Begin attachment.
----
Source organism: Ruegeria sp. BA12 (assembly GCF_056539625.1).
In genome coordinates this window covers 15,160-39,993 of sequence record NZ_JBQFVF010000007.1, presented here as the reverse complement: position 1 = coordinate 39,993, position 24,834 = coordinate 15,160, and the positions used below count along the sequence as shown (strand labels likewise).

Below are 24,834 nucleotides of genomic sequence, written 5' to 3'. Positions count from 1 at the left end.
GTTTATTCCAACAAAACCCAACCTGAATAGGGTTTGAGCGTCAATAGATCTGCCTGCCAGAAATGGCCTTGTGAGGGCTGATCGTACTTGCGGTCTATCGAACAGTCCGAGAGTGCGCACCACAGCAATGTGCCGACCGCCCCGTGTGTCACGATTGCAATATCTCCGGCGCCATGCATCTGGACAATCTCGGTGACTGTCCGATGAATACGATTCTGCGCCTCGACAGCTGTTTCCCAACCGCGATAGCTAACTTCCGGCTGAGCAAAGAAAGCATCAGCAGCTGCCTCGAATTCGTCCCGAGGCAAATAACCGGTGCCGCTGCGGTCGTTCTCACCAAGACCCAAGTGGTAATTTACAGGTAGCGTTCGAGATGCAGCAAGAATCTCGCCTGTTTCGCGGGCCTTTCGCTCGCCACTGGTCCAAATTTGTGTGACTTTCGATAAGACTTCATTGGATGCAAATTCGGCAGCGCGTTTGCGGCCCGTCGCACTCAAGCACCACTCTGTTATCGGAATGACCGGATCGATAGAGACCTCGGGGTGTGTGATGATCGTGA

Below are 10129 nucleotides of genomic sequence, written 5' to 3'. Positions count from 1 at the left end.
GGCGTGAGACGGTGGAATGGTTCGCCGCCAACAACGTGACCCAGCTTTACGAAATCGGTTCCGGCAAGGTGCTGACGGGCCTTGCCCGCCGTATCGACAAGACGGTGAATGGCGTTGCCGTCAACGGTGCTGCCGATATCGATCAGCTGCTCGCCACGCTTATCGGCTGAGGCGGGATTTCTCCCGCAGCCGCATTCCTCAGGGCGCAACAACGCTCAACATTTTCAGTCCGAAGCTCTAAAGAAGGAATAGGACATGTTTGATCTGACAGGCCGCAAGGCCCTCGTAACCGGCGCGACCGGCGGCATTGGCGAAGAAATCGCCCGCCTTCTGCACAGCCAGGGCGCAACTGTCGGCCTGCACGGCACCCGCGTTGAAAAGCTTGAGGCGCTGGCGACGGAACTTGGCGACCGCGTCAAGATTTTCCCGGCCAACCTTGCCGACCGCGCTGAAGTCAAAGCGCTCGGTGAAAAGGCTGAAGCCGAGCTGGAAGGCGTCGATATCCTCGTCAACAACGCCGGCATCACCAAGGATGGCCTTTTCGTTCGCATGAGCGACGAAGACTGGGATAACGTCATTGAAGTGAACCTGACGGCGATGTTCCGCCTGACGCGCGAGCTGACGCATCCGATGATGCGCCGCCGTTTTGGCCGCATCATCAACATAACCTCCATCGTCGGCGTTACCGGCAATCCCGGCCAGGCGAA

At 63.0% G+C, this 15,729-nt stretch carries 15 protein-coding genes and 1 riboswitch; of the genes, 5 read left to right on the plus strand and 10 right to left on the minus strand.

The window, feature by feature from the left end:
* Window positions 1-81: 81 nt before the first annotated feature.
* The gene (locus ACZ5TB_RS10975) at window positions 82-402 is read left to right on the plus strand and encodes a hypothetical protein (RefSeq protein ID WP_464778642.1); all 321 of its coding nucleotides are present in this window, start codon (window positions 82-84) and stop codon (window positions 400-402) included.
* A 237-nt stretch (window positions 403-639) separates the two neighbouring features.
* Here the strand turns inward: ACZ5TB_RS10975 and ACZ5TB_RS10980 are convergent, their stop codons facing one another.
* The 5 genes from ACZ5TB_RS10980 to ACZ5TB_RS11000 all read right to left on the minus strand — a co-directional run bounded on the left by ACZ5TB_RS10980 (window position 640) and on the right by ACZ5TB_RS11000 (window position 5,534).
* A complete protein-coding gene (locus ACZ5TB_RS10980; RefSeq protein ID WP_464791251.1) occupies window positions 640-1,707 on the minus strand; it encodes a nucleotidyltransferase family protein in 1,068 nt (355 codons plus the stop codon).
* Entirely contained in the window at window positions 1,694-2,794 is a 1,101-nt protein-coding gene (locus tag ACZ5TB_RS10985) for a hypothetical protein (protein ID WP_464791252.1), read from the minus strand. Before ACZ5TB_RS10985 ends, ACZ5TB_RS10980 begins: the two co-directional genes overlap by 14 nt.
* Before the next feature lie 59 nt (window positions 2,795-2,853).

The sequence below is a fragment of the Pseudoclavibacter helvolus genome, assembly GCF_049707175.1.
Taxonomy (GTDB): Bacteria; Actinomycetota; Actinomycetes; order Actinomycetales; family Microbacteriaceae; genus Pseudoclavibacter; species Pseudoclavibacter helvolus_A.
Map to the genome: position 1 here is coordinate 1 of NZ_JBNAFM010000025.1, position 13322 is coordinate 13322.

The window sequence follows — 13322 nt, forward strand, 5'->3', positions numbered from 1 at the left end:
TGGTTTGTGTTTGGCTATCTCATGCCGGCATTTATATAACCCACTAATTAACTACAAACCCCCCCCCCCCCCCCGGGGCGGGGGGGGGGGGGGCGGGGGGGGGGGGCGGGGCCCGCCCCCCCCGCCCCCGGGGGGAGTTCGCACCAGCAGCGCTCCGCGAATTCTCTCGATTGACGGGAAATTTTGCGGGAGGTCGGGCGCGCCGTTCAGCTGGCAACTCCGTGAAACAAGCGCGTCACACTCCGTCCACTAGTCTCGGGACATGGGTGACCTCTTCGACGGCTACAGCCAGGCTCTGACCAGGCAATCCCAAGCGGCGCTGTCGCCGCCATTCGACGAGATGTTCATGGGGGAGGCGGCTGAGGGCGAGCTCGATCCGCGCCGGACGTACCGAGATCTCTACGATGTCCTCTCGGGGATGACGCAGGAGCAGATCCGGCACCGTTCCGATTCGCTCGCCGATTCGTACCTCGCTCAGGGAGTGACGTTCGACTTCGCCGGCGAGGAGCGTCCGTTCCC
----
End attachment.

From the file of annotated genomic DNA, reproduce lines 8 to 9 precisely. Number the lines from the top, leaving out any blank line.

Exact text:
The window, feature by feature from the left end:
* Window positions 1-81: 81 nt before the first annotated feature.